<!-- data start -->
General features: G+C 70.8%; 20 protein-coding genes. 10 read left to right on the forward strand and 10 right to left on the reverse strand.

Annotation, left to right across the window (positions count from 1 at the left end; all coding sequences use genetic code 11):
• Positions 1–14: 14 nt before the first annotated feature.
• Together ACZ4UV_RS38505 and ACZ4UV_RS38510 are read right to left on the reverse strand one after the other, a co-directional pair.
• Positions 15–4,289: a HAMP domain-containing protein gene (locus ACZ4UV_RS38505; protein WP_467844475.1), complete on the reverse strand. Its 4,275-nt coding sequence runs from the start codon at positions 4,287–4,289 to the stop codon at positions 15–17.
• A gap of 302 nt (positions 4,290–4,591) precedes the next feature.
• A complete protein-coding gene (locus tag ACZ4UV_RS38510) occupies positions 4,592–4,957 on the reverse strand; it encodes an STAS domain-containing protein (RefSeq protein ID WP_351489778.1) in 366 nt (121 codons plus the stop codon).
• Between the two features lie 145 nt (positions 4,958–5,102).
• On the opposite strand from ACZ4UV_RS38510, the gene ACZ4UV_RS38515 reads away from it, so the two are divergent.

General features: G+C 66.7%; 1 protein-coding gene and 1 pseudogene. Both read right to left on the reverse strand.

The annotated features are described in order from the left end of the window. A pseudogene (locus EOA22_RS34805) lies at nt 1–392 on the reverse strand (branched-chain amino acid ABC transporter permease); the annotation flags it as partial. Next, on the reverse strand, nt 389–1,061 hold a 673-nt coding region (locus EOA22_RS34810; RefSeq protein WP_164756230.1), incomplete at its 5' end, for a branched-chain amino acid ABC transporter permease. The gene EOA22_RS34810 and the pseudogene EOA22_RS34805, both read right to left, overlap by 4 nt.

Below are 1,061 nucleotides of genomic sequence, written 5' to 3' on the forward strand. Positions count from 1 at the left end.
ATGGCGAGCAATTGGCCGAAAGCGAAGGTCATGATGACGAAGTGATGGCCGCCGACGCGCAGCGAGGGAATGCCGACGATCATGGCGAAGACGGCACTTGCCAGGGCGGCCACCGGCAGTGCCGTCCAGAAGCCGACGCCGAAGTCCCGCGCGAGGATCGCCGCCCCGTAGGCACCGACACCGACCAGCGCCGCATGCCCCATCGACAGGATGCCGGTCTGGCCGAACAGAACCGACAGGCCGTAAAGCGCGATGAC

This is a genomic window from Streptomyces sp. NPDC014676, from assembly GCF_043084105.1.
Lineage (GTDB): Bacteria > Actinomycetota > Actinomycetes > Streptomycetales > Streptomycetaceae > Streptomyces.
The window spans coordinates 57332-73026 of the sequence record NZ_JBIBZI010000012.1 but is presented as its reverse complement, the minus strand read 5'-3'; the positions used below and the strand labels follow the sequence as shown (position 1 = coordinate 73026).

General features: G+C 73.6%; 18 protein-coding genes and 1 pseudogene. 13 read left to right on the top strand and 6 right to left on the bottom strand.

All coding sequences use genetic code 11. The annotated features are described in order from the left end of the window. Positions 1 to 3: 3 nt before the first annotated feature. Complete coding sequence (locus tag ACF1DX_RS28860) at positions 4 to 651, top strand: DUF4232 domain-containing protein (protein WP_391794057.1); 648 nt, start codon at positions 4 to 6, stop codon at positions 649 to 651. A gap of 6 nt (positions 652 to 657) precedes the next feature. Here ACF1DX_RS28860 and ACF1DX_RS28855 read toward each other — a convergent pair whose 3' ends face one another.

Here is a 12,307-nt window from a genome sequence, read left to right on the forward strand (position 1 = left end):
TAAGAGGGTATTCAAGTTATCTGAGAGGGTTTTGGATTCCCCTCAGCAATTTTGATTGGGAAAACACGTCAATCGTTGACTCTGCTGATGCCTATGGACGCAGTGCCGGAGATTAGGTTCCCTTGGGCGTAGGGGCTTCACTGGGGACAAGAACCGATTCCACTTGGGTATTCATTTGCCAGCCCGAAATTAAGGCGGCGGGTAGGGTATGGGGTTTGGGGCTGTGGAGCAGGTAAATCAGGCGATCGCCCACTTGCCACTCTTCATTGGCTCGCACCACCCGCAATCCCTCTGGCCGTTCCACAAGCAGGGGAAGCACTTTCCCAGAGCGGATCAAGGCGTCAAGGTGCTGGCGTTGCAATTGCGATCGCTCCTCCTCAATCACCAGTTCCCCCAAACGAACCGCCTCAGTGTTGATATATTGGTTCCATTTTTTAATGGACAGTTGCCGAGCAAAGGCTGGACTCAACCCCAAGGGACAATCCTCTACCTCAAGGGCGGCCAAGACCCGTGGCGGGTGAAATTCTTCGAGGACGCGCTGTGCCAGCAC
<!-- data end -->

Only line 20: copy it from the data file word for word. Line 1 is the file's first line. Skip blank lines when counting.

TAAGAGGGTATTCAAGTTATCTGAGAGGGTTTTGGATTCCCCTCAGCAATTTTGATTGGGAAAACACGTCAATCGTTGACTCTGCTGATGCCTATGGACGCAGTGCCGGAGATTAGGTTCCCTTGGGCGTAGGGGCTTCACTGGGGACAAGAACCGATTCCACTTGGGTATTCATTTGCCAGCCCGAAATTAAGGCGGCGGGTAGGGTATGGGGTTTGGGGCTGTGGAGCAGGTAAATCAGGCGATCGCCCACTTGCCACTCTTCATTGGCTCGCACCACCCGCAATCCCTCTGGCCGTTCCACAAGCAGGGGAAGCACTTTCCCAGAGCGGATCAAGGCGTCAAGGTGCTGGCGTTGCAATTGCGATCGCTCCTCCTCAATCACCAGTTCCCCCAAACGAACCGCCTCAGTGTTGATATATTGGTTCCATTTTTTAATGGACAGTTGCCGAGCAAAGGCTGGACTCAACCCCAAGGGACAATCCTCTACCTCAAGGGCGGCCAAGACCCGTGGCGGGTGAAATTCTTCGAGGACGCGCTGTGCCAGCAC